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Shifting Perspectives: A brief history of time

Allison Robert

Every Tuesday, Shifting Perspectives explores issues affecting Druids and those who group with them. This week, we plagiarize from Stephen Hawking, jack a WABAC Machine, and begin a joyride through the evolution of the Druid class.

Dear Blizzard,

There are too many bosses to write about in Ulduar. I find this vexing. Please eliminate 5.


Sleepless in Silithus

Salutations, Druids. As is probably obvious, we're going to take a detour out of Ulduar class strategy this week, because I'm going to shoot myself if I have to write about another boss I haven't been able to smack around since the PTR. We'll be back for Freya, Thorim, and assorted vaguely Norse-sounding entitites wishing to destroy the world for some unspecified reason but they drop phat lewtz so who cares next week.

Anyway, one of the things that's fascinated me about the Druid class since Burning Crusade is the growth in its popularity. Historically we have never been among the more commonly-played classes, and for a wide swathe of classic WoW and BC, were actually the least-played class or within the bottom 3. While there are various reasons for this (and I could devote a column to how this probably happened), Druids became more popular as time went on, and an increasing number of people began to play the class without knowing just how far it's come.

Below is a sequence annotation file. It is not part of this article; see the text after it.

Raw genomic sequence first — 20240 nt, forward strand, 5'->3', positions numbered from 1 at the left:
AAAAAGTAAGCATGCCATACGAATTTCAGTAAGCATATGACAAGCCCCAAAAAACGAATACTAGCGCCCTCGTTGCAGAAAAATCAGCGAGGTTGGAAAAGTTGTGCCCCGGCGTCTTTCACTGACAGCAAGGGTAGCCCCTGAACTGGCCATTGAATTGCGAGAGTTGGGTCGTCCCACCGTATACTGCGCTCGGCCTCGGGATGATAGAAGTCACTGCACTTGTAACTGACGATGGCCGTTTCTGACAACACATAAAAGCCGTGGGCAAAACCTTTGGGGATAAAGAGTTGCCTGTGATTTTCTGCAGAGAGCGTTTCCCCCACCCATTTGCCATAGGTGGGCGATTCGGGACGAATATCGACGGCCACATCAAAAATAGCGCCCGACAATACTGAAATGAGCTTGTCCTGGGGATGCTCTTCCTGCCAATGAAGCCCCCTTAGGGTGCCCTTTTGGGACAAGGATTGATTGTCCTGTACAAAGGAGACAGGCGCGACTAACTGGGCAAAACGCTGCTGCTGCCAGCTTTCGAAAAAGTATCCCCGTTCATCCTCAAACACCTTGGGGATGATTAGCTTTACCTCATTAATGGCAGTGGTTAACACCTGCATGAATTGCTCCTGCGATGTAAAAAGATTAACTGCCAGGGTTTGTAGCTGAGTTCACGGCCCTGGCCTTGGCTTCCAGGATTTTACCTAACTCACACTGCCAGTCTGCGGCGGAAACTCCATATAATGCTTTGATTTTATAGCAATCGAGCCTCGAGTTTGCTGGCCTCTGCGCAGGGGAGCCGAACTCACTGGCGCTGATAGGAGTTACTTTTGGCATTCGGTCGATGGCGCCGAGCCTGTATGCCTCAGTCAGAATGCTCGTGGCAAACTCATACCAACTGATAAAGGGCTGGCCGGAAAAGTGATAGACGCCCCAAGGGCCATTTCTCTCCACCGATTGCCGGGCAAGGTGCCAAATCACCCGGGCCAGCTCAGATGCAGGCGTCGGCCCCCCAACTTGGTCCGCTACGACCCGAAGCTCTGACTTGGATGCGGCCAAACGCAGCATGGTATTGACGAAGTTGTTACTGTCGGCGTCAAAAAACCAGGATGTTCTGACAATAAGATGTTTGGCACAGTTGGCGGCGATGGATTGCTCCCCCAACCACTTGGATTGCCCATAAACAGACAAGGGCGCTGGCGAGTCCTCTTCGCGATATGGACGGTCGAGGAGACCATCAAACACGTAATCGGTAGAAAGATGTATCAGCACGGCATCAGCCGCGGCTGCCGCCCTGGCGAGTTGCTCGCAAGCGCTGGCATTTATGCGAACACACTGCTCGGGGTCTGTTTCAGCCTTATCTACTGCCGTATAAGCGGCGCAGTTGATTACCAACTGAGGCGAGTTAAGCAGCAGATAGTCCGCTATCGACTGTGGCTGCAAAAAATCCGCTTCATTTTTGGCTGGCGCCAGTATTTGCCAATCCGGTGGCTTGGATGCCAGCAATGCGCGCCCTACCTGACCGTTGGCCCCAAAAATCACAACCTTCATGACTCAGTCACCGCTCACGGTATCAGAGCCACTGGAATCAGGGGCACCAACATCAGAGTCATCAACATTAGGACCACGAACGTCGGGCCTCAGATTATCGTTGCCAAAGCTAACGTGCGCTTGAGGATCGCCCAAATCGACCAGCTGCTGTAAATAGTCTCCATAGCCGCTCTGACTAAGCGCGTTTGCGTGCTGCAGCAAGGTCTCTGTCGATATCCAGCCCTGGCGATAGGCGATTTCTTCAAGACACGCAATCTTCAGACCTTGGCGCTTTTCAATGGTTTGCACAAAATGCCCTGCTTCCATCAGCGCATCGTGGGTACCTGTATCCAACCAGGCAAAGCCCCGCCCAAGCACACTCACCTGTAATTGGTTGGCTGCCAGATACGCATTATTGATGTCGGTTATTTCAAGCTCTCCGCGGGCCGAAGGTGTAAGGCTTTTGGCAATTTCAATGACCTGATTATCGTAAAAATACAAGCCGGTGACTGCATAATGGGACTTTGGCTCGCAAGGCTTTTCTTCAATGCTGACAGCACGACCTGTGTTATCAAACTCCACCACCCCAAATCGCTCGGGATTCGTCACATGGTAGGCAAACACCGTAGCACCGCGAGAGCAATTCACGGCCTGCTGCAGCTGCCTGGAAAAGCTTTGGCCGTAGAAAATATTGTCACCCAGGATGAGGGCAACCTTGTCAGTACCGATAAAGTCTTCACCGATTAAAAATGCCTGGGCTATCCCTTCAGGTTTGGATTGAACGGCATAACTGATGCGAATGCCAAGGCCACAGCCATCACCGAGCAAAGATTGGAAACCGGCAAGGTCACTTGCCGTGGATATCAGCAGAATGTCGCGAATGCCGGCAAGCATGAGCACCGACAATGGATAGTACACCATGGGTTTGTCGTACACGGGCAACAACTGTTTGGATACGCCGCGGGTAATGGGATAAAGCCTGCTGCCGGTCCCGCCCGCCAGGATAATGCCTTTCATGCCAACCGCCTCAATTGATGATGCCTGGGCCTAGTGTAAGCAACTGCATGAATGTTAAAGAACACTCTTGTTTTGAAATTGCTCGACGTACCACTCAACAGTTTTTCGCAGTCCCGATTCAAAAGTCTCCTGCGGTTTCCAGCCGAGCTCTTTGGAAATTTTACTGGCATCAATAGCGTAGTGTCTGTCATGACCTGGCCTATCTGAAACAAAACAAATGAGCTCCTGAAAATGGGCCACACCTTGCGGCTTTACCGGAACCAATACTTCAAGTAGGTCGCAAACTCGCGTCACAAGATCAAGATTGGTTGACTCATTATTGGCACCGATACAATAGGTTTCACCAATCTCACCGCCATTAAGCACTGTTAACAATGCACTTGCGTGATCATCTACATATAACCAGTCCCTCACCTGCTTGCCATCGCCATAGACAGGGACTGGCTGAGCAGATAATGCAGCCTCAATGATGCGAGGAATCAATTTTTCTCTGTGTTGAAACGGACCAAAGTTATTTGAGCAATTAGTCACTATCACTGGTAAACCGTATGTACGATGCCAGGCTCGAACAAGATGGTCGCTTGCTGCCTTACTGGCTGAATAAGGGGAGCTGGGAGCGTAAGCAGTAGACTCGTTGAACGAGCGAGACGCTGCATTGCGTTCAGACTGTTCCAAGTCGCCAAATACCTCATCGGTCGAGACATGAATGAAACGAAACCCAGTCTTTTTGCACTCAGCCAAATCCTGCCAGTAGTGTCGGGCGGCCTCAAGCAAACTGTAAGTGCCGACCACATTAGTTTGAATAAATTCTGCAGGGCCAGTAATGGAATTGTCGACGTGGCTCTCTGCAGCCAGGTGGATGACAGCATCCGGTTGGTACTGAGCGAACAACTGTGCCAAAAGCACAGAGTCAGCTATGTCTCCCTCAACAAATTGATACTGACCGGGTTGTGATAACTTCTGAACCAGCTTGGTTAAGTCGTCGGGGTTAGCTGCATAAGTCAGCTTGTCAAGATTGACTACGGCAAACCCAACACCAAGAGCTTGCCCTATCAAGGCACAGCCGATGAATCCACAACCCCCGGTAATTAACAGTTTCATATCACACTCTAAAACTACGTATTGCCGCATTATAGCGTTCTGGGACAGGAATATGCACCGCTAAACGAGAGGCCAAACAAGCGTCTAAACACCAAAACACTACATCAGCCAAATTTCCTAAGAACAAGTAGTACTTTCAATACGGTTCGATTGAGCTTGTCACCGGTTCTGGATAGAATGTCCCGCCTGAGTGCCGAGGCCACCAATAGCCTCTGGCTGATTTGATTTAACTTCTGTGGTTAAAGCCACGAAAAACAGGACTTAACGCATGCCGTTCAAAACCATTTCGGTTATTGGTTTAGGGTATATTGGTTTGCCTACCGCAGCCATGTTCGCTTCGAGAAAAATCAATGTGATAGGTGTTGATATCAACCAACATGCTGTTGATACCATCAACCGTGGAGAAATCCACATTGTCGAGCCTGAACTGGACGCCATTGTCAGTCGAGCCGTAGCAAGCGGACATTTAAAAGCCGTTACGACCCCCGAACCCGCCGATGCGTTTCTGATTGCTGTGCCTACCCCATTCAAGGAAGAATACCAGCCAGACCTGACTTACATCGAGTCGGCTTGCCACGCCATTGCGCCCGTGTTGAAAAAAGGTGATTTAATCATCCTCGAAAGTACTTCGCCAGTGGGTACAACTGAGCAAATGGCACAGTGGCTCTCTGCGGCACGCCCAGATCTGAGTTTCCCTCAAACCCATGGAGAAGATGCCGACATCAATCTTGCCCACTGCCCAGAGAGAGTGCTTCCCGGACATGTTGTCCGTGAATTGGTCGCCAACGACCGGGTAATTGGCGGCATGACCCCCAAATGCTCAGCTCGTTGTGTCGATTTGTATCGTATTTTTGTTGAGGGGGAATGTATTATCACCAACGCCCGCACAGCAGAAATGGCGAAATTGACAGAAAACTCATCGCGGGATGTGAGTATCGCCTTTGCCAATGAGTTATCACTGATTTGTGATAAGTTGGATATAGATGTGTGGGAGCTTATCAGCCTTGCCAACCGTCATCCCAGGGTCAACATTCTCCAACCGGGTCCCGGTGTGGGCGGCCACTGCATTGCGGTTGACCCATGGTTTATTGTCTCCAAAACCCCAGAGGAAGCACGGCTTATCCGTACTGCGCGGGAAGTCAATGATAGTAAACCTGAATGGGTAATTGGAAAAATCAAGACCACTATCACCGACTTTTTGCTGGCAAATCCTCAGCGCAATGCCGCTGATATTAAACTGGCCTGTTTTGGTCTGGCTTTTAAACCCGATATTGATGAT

A little time spent reading through Wowwiki's list of the game's patches makes for interesting reading. A little more than 5 years ago, Druids could Feign Death, the Feral 31-point talent was Improved Pounce, and Moonkin form wasn't even in a gleam in a designer's eye.

After finishing up our look at class strats in Ulduar, I'd like to continue looking at how the Druid class has changed from fall 2004 to present. When you look at the patch history on Wowwiki or nose around the net, it's shocking. It's like looking at a completely different class -- and, for all intents and purposes, it was.


Being a heavily abridged historye of ye Druid race in Old Tymes
, when the world was yonge and draggones roamed ye raids Deep Breathing much less than theye woold do in ye future, notwithstanding protests to ye contrarye by the gamye developer.

When World of Warcraft entered its alpha phase in 2003, this was what the character creation screen was like, and the picture to the right is -- yes! -- the alpha Tauren. Night Elves were pretty much the same as you'll see them today.

13 April 2004 -- Patch 0.6: The Druid class becomes available in the World of Warcraft beta. It is the second-to-last character class to do so, making its debut at the same time as hearthstones, attack power, and guilds.

A snapshot of the class as it began:

  • Bear Form's armor bonus is 65%.
  • Dire Bear's bonus is 125%.
  • Cat Form's attack speed is the same as the bear's and there is no Ferocious Bite.
  • Growl costs rage.
  • There is no Druid resurrection ability (in-combat or out-of-combat).
  • Shapeshifting is on a 10-second cooldown, cancels anything you may have buffed, and does not provide immunity to Polymorph (although Polymorph didn't -- I think -- even exist at that point. Mages had a spell called Sleep in its place).
  • Travel Form can be used indoors.
For all those of you out there who want to know exactly how old the current Druid forms are (absent the moonkin, Tree of Life, and flight forms, obviously), here you go: 5 years, 4 months, and 29 days.